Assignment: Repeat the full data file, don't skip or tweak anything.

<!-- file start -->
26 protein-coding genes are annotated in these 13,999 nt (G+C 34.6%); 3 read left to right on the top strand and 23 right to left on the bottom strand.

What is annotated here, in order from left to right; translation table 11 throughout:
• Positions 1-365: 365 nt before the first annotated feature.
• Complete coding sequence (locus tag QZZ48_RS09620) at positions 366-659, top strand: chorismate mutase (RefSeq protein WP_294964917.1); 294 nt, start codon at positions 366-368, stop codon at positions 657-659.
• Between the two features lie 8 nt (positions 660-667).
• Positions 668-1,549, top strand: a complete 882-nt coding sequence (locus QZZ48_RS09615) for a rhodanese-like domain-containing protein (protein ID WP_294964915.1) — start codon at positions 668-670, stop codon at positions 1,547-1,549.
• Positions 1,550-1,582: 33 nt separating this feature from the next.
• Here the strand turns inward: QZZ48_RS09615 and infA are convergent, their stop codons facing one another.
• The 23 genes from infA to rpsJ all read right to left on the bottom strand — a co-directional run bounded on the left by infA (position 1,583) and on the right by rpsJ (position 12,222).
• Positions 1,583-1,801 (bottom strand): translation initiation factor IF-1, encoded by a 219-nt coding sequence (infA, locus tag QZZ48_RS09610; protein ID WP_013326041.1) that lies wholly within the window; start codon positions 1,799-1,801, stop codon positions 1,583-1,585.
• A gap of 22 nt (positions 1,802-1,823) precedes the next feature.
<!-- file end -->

26 protein-coding genes are annotated in these 13,999 nt (G+C 34.6%); 3 read left to right on the top strand and 23 right to left on the bottom strand.

What is annotated here, in order from left to right; translation table 11 throughout:
• Positions 1-365: 365 nt before the first annotated feature.
• Complete coding sequence (locus tag QZZ48_RS09620) at positions 366-659, top strand: chorismate mutase (RefSeq protein WP_294964917.1); 294 nt, start codon at positions 366-368, stop codon at positions 657-659.
• Between the two features lie 8 nt (positions 660-667).
• Positions 668-1,549, top strand: a complete 882-nt coding sequence (locus QZZ48_RS09615) for a rhodanese-like domain-containing protein (protein ID WP_294964915.1) — start codon at positions 668-670, stop codon at positions 1,547-1,549.
• Positions 1,550-1,582: 33 nt separating this feature from the next.
• Here the strand turns inward: QZZ48_RS09615 and infA are convergent, their stop codons facing one another.
• The 23 genes from infA to rpsJ all read right to left on the bottom strand — a co-directional run bounded on the left by infA (position 1,583) and on the right by rpsJ (position 12,222).
• Positions 1,583-1,801 (bottom strand): translation initiation factor IF-1, encoded by a 219-nt coding sequence (infA, locus tag QZZ48_RS09610; protein ID WP_013326041.1) that lies wholly within the window; start codon positions 1,799-1,801, stop codon positions 1,583-1,585.
• A gap of 22 nt (positions 1,802-1,823) precedes the next feature.